A referendum vote in Massachusetts could point the way for future repairs and updates to your truck.

Massachusetts Ballot Question 1

Manufacturers and independent repair shops and parts suppliers have been fighting over who gets to repair your vehicle for years. In 2012, Mass. voters passed a “Right To Repair” initiative with overwhelming success. Only 14% of voters opted to vote “no” This forms the backdrop for why Massachusetts voters are now being asked again to weigh in on the right to repair issue. Or issues, as it turns out.

The newest fight is one being brought by the folks who work independently of the manufacturers and their dealers. It is your local small or large repair shop, your vehicle service chains, and the other related businesses who want you to take your car anyplace but the dealer for non-warranty work when needed.

Hyundai’s Intersection Movement System

The topic for debate this time around is software and data transfer. Vehicles have been evolving rapidly over the past decade. Led by Tesla, vehicle software updates are now becoming common. These are often done “over-the-air” and can sometimes be sent to the vehicle via its telematics system (think On Star). Often the firmware is updated as well, though typically that is done at a dealer, or in the case of Tesla, by its captive repair and maintenance facilities. Tesla doesn’t have traditional “dealers.”

In addition, vehicles like your modern GM product are now able to do other things such as tell an owner where the vehicle is located. Or if the vehicle’s battery is running low unexpectedly. Or if your tire has a leak. Now that the vehicle itself is sending data to the manufacturer, who then sends it to you, the owner, the vehicle’s data transfer is becoming part of the repair and maintenance chain of events that ultimately leads you to decide where you want to take it to be fixed or maintained; The manufacturer, the dealer, or an independent shop.

What Is Question One About?

What Question 1, as the Right to Repair bill is called, is about is software and data transfer. The proponents of this ballot initiative, who have done the work to place it on ballots, want you to have control over that data. They want you to be able to continue to use your local shop as the technology continues to evolve.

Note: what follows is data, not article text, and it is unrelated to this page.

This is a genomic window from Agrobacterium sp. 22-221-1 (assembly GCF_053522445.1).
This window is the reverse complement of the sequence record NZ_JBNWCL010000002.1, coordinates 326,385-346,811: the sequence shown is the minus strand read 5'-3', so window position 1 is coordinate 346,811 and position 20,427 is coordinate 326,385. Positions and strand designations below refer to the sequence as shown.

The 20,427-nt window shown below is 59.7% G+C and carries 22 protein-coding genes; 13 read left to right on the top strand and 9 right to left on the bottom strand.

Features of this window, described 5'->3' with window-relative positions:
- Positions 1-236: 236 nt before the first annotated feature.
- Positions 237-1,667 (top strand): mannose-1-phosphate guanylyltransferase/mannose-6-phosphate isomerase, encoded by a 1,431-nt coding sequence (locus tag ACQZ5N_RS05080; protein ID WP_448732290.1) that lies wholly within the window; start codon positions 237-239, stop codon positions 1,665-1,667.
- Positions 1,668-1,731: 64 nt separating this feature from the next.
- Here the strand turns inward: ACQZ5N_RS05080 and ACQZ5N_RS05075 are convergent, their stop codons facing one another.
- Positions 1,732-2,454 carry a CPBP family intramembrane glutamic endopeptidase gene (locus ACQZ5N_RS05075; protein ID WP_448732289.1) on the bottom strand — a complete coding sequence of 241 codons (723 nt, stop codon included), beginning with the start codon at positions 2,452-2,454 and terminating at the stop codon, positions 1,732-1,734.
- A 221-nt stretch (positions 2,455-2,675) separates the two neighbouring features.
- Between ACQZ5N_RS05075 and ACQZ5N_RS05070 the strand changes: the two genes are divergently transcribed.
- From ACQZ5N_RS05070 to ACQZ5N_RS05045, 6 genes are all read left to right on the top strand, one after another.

There are not one, but two groups arguing against this. The first are the manufacturers and dealers. They invented the electronic alerts your car will send out in order to bring you back to them and to their dealership. The whole idea is to alert you in advance of trouble and make it simple for you to return to them for help, cash in hand. We understand their position. They have aligned themselves with an argument along the lines of cybersecurity. The idea being that this data and this communication stream can only be managed by them.

However, there is a third group who are arguing this is not a decision to be made on a state ballot initiative. One person on the side of this argument is Bryan Reimer, Ph.D*. He is a Research Scientist at the MIT AgeLab & the Associate Director of the New England University Transportation Center. We at GM-Trucks.com meet with and listen to Bryan speak on vehicle technology once or twice each year via our membership and participation in the New England Motor Press Association (NEMPA). Zane Merva of our team is a Director of the group and your author is a long-standing member. We respect Bryan, and when he speaks, we have learned to listen closely. He is usually “the smartest person in the room,” as the old saying goes. And we mean that as a compliment.